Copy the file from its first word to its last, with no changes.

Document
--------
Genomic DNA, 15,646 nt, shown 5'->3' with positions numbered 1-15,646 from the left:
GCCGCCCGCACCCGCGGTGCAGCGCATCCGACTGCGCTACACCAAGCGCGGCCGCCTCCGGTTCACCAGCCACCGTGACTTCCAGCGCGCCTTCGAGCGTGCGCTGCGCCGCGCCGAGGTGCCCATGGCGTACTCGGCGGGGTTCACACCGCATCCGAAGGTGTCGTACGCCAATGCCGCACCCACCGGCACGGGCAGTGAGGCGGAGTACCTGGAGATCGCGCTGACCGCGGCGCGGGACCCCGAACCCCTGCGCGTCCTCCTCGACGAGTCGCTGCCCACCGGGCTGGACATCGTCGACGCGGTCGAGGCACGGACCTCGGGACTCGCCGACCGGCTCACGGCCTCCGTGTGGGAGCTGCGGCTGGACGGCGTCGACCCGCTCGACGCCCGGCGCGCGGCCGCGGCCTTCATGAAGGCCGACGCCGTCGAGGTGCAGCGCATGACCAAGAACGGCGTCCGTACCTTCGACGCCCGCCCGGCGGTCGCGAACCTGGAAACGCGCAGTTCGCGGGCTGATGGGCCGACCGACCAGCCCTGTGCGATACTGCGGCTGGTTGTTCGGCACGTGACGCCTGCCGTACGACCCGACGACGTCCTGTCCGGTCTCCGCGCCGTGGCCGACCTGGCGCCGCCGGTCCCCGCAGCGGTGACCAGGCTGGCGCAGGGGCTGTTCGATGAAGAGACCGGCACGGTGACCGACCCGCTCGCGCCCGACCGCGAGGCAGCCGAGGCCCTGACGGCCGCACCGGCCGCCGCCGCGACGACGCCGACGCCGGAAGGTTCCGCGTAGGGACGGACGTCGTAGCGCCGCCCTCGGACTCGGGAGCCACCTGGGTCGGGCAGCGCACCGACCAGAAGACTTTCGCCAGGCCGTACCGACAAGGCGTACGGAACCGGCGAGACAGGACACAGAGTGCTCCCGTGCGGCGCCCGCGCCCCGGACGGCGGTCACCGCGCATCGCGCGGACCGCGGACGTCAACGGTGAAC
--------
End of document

Genomic DNA, 15,646 nt, shown 5'->3' with positions numbered 1-15,646 from the left:
GCCGCCCGCACCCGCGGTGCAGCGCATCCGACTGCGCTACACCAAGCGCGGCCGCCTCCGGTTCACCAGCCACCGTGACTTCCAGCGCGCCTTCGAGCGTGCGCTGCGCCGCGCCGAGGTGCCCATGGCGTACTCGGCGGGGTTCACACCGCATCCGAAGGTGTCGTACGCCAATGCCGCACCCACCGGCACGGGCAGTGAGGCGGAGTACCTGGAGATCGCGCTGACCGCGGCGCGGGACCCCGAACCCCTGCGCGTCCTCCTCGACGAGTCGCTGCCCACCGGGCTGGACATCGTCGACGCGGTCGAGGCACGGACCTCGGGACTCGCCGACCGGCTCACGGCCTCCGTGTGGGAGCTGCGGCTGGACGGCGTCGACCCGCTCGACGCCCGGCGCGCGGCCGCGGCCTTCATGAAGGCCGACGCCGTCGAGGTGCAGCGCATGACCAAGAACGGCGTCCGTACCTTCGACGCCCGCCCGGCGGTCGCGAACCTGGAAACGCGCAGTTCGCGGGCTGATGGGCCGACCGACCAGCCCTGTGCGATACTGCGGCTGGTTGTTCGGCACGTGACGCCTGCCGTACGACCCGACGACGTCCTGTCCGGTCTCCGCGCCGTGGCCGACCTGGCGCCGCCGGTCCCCGCAGCGGTGACCAGGCTGGCGCAGGGGCTGTTCGATGAAGAGACCGGCACGGTGACCGACCCGCTCGCGCCCGACCGCGAGGCAGCCGAGGCCCTGACGGCCGCACCGGCCGCCGCCGCGACGACGCCGACGCCGGAAGGTTCCGCGTAGGGACGGACGTCGTAGCGCCGCCCTCGGACTCGGGAGCCACCTGGGTCGGGCAGCGCACCGACCAGAAGACTTTCGCCAGGCCGTACCGACAAGGCGTACGGAACCGGCGAGACAGGACACAGAGTGCTCCCGTGCGGCGCCCGCGCCCCGGACGGCGGTCACCGCGCATCGCGCGGACCGCGGACGTCAACGGTGAAC